Fearless, unsettling `Me and You'


July 15, 2005|By Chris Kaltenbach | Chris Kaltenbach,SUN MOVIE CRITIC

Disturbing, maddening, often confusing, but also charming, engaging and challenging in all the best ways - first-time writer-director Miranda July's Me and You and Everyone We Know is an absolutely fearless film that isn't afraid to push an audience's buttons. There's a lot to like here, perhaps just as much to dread, but a tremendous amount to admire.

At its core the story of Christine (July), an insecure performance artist pursuing a tentative relationship with Richard (John Hawkes), a wary and emotionally stunted shoe salesman, Me and You is really about how people talk and relate to one another ... or don't. It's about communication in the 21st century, how impersonal our relations with one another have become. And while it doesn't come down hard on whether that's good or bad, it stresses that's the way things are, and it would be better if we figured out how to deal with it.

The film weaves several stories together, all involving people who live in the same neighborhood and interact to varying degrees (much as Paul Haggis' Crash did earlier this year).

Richard and Christine serve as the centerpiece, but there are also Richard's two young sons, engaging in a chat-room conversation with a nameless, sex-deprived correspondent who has no clue how young they really are; Richard's co-worker, who seems intent on calling the bluff of two foul-mouthed teen girls outside his apartment; a pre-adolescent girl, who befriends Richard's older son and shows him the hope chest she plans someday to pass on to her daughter; Christine's father, who endured a loveless relationship with her mother - you can see Christine blanch whenever he casually puts her mother down - and has finally found emotional fulfillment, with a dying woman; and the head of a local art museum, who no longer can distinguish between the real and the contrived.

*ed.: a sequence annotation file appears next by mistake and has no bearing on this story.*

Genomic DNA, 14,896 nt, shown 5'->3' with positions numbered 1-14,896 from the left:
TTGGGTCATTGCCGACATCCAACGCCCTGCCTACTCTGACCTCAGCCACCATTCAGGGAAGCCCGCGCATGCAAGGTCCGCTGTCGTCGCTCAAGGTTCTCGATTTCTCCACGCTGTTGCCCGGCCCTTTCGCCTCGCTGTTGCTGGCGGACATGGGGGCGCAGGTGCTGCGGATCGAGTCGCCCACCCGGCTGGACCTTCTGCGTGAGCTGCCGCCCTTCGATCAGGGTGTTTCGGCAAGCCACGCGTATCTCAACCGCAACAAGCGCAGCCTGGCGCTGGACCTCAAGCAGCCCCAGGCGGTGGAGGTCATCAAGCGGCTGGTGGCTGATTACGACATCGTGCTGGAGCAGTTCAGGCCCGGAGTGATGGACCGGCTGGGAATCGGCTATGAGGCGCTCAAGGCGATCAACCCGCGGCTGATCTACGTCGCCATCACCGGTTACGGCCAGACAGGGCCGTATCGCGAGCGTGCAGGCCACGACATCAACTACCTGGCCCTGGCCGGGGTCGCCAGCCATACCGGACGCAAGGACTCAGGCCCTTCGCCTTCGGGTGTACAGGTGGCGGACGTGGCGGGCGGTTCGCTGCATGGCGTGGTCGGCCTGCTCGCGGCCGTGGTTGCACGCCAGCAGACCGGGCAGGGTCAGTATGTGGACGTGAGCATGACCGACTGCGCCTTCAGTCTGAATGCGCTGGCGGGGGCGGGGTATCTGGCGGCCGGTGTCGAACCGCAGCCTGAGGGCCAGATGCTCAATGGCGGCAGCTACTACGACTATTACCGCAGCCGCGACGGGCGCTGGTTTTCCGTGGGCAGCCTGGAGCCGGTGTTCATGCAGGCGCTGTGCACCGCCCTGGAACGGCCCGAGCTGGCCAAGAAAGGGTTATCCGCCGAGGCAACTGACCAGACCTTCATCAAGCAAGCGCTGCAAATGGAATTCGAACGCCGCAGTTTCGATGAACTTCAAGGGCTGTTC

Me and You is at its most beguiling when Richard and Christine are onscreen. She's a bundle of insecurities, determined to avoid the sort of emotional dead-ends her father has had to endure. Richard doesn't know what he wants - he's still wrestling with why his wife left him - only that he needs something to fill the emotional hole he feels inside. She sees something in him, but he sees nothing in himself, forcing them to engage in a stilted emotional two-step whenever they meet.

The film is most inflammatory when the kids are onscreen, in situations any sentient adult is going to find uncomfortable, speaking words that one would hope no pre-teen even knows. But they do; Me and You approaches teen concepts of sexuality by acknowledging they exist, while suggesting they may have little to do with reality. In the end, the kids are still kids, even if their vocabularies suggest otherwise; if the film has a weakness, it's in the assumption that the world is basically benign. Still, in a culture where movies lean toward the worst when it comes to teenagers and the world in which they're growing up - see 2003's Thirteen for a perfect example - it's nice for a movie to allow for something other than gloom and doom.

There's a precociousness to Me and You that belies a first-time filmmaker, an intelligence that allows it to raise questions without pat answers, and an honesty that allows it to venture where other movies fear to tread. There's also a gentle humor and earnest wistfulness that help it walk the line between tragedy and whimsy. It would be hard to come up with another movie this year with so much going for it.

Me and You and Everyone We Know

Starring Miranda July and John Hawkes

Written and directed by Miranda July

Released by IFC Films

Rated R (sexual content involving children, and language)

Time 90 minutes

Sun Score ***1/2 (three stars and one half star)

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